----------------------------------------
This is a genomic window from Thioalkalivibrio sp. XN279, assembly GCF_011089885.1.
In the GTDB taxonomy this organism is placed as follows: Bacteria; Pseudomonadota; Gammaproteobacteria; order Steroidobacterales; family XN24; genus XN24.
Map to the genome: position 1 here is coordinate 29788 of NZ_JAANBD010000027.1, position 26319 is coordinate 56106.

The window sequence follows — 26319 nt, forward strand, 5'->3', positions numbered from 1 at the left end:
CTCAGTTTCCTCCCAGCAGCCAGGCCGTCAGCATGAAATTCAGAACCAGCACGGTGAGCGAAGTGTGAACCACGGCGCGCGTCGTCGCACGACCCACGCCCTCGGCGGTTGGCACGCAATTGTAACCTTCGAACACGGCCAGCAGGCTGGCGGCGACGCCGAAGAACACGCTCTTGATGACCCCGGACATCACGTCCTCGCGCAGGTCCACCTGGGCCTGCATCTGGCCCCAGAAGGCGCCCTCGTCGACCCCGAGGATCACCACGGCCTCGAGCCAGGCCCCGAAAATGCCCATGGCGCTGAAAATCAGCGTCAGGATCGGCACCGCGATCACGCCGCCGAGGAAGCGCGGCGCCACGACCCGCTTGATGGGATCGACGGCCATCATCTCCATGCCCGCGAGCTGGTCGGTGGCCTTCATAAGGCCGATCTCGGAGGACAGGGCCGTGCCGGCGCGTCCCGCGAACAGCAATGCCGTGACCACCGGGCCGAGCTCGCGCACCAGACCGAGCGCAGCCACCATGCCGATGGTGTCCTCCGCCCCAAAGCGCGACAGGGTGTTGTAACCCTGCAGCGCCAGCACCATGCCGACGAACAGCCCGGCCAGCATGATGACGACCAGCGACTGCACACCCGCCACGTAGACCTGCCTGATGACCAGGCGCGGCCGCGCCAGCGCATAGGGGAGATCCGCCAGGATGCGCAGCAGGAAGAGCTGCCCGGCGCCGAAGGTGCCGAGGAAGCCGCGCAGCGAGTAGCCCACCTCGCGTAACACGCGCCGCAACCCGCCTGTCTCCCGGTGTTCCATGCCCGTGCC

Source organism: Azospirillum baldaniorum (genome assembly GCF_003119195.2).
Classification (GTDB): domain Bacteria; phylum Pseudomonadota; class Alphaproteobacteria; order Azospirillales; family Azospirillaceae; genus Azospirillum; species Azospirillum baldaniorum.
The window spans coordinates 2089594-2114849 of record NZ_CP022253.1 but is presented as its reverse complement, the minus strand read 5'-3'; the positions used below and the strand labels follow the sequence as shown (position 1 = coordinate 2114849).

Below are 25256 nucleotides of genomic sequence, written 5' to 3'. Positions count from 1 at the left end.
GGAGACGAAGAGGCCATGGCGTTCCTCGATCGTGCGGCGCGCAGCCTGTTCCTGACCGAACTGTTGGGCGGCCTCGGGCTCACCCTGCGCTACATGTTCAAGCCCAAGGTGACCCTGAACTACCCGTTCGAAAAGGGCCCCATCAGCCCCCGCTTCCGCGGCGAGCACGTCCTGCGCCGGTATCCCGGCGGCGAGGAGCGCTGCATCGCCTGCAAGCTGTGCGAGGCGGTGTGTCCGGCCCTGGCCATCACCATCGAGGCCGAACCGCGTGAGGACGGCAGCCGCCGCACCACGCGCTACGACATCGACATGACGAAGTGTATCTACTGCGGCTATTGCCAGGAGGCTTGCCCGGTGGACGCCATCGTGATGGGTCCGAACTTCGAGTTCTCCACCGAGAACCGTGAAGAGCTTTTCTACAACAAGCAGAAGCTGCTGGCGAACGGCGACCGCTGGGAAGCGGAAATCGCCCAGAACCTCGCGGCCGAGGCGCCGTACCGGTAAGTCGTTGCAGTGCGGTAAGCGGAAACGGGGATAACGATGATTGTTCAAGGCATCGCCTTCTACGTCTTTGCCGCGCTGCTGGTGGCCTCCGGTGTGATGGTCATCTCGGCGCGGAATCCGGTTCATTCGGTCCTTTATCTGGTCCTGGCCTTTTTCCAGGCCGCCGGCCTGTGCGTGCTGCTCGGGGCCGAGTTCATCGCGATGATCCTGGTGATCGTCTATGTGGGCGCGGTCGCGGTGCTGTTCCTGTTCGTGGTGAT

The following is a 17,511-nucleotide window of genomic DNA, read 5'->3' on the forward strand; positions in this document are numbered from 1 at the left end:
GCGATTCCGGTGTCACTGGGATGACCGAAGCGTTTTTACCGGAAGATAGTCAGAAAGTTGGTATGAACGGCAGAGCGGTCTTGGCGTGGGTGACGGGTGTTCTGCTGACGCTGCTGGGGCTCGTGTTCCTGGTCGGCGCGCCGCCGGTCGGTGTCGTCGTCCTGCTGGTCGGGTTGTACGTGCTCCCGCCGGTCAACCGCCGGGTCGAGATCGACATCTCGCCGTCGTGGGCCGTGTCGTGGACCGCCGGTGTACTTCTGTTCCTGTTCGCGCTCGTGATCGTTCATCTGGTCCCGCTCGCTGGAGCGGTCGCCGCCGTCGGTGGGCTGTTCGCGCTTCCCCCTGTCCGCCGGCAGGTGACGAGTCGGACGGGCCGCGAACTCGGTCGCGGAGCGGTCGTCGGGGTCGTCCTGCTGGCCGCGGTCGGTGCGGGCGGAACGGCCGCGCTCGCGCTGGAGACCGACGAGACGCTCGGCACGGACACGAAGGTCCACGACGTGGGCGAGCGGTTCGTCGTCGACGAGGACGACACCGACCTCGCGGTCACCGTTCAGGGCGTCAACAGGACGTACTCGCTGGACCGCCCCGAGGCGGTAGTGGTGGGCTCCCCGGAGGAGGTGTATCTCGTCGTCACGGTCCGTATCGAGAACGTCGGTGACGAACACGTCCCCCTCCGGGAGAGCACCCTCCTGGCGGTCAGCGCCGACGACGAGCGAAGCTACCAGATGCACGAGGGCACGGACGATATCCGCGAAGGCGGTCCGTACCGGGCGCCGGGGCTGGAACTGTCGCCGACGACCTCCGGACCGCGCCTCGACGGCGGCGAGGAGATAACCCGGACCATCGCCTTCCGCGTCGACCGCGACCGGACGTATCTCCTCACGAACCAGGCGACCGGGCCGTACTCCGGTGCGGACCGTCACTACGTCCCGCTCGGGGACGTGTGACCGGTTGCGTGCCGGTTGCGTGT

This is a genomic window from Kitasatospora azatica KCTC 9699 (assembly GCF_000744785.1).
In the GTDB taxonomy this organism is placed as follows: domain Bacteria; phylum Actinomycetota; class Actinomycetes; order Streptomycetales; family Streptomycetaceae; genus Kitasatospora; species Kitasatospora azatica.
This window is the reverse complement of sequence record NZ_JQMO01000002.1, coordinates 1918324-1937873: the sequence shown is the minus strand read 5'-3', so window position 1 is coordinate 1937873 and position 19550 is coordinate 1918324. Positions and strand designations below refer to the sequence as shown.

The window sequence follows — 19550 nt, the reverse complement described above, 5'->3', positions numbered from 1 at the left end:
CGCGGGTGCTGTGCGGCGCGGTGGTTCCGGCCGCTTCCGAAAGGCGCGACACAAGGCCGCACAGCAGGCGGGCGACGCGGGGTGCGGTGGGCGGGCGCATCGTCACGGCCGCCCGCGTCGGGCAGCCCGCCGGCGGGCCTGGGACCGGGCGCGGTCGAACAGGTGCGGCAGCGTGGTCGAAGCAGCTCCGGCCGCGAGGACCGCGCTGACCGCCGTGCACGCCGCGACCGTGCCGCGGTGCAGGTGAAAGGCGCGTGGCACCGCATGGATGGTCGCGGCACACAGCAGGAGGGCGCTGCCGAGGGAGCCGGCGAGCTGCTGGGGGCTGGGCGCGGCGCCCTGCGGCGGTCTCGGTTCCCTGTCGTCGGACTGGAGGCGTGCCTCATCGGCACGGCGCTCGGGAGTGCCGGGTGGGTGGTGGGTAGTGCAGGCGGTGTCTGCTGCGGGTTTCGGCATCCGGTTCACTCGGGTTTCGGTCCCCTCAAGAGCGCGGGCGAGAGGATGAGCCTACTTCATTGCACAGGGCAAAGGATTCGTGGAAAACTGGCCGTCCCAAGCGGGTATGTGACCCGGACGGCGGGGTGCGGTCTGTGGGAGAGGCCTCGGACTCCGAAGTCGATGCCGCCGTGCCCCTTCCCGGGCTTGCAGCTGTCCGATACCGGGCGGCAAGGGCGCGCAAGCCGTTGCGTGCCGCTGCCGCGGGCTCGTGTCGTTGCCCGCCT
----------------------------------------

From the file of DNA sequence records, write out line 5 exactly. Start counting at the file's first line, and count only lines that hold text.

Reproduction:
CTCAGTTTCCTCCCAGCAGCCAGGCCGTCAGCATGAAATTCAGAACCAGCACGGTGAGCGAAGTGTGAACCACGGCGCGCGTCGTCGCACGACCCACGCCCTCGGCGGTTGGCACGCAATTGTAACCTTCGAACACGGCCAGCAGGCTGGCGGCGACGCCGAAGAACACGCTCTTGATGACCCCGGACATCACGTCCTCGCGCAGGTCCACCTGGGCCTGCATCTGGCCCCAGAAGGCGCCCTCGTCGACCCCGAGGATCACCACGGCCTCGAGCCAGGCCCCGAAAATGCCCATGGCGCTGAAAATCAGCGTCAGGATCGGCACCGCGATCACGCCGCCGAGGAAGCGCGGCGCCACGACCCGCTTGATGGGATCGACGGCCATCATCTCCATGCCCGCGAGCTGGTCGGTGGCCTTCATAAGGCCGATCTCGGAGGACAGGGCCGTGCCGGCGCGTCCCGCGAACAGCAATGCCGTGACCACCGGGCCGAGCTCGCGCACCAGACCGAGCGCAGCCACCATGCCGATGGTGTCCTCCGCCCCAAAGCGCGACAGGGTGTTGTAACCCTGCAGCGCCAGCACCATGCCGACGAACAGCCCGGCCAGCATGATGACGACCAGCGACTGCACACCCGCCACGTAGACCTGCCTGATGACCAGGCGCGGCCGCGCCAGCGCATAGGGGAGATCCGCCAGGATGCGCAGCAGGAAGAGCTGCCCGGCGCCGAAGGTGCCGAGGAAGCCGCGCAGCGAGTAGCCCACCTCGCGTAACACGCGCCGCAACCCGCCTGTCTCCCGGTGTTCCATGCCCGTGCC